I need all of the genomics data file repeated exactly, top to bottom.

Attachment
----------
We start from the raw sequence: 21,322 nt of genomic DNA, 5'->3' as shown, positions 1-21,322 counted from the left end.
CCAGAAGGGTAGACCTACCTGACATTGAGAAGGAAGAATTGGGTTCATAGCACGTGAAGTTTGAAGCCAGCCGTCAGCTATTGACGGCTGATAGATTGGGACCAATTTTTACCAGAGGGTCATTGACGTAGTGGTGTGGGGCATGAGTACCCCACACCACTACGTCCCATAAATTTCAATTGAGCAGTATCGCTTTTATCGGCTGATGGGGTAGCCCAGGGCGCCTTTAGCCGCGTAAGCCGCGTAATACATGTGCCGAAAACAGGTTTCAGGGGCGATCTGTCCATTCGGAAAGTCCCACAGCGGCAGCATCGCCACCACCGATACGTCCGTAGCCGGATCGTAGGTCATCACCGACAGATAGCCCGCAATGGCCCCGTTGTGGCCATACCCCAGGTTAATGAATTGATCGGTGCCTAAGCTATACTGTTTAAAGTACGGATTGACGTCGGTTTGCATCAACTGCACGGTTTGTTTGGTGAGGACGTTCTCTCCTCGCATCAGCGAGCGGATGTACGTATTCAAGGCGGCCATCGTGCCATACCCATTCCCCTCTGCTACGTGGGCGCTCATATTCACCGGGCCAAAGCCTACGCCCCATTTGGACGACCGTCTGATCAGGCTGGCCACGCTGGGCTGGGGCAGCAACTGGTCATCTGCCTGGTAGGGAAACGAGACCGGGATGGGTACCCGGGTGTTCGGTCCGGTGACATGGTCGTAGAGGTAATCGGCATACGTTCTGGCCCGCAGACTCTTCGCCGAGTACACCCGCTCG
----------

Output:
We start from the raw sequence: 21,322 nt of genomic DNA, 5'->3' as shown, positions 1-21,322 counted from the left end.
CCAGAAGGGTAGACCTACCTGACATTGAGAAGGAAGAATTGGGTTCATAGCACGTGAAGTTTGAAGCCAGCCGTCAGCTATTGACGGCTGATAGATTGGGACCAATTTTTACCAGAGGGTCATTGACGTAGTGGTGTGGGGCATGAGTACCCCACACCACTACGTCCCATAAATTTCAATTGAGCAGTATCGCTTTTATCGGCTGATGGGGTAGCCCAGGGCGCCTTTAGCCGCGTAAGCCGCGTAATACATGTGCCGAAAACAGGTTTCAGGGGCGATCTGTCCATTCGGAAAGTCCCACAGCGGCAGCATCGCCACCACCGATACGTCCGTAGCCGGATCGTAGGTCATCACCGACAGATAGCCCGCAATGGCCCCGTTGTGGCCATACCCCAGGTTAATGAATTGATCGGTGCCTAAGCTATACTGTTTAAAGTACGGATTGACGTCGGTTTGCATCAACTGCACGGTTTGTTTGGTGAGGACGTTCTCTCCTCGCATCAGCGAGCGGATGTACGTATTCAAGGCGGCCATCGTGCCATACCCATTCCCCTCTGCTACGTGGGCGCTCATATTCACCGGGCCAAAGCCTACGCCCCATTTGGACGACCGTCTGATCAGGCTGGCCACGCTGGGCTGGGGCAGCAACTGGTCATCTGCCTGGTAGGGAAACGAGACCGGGATGGGTACCCGGGTGTTCGGTCCGGTGACATGGTCGTAGAGGTAATCGGCATACGTTCTGGCCCGCAGACTCTTCGCCGAGTACACCCGCTCG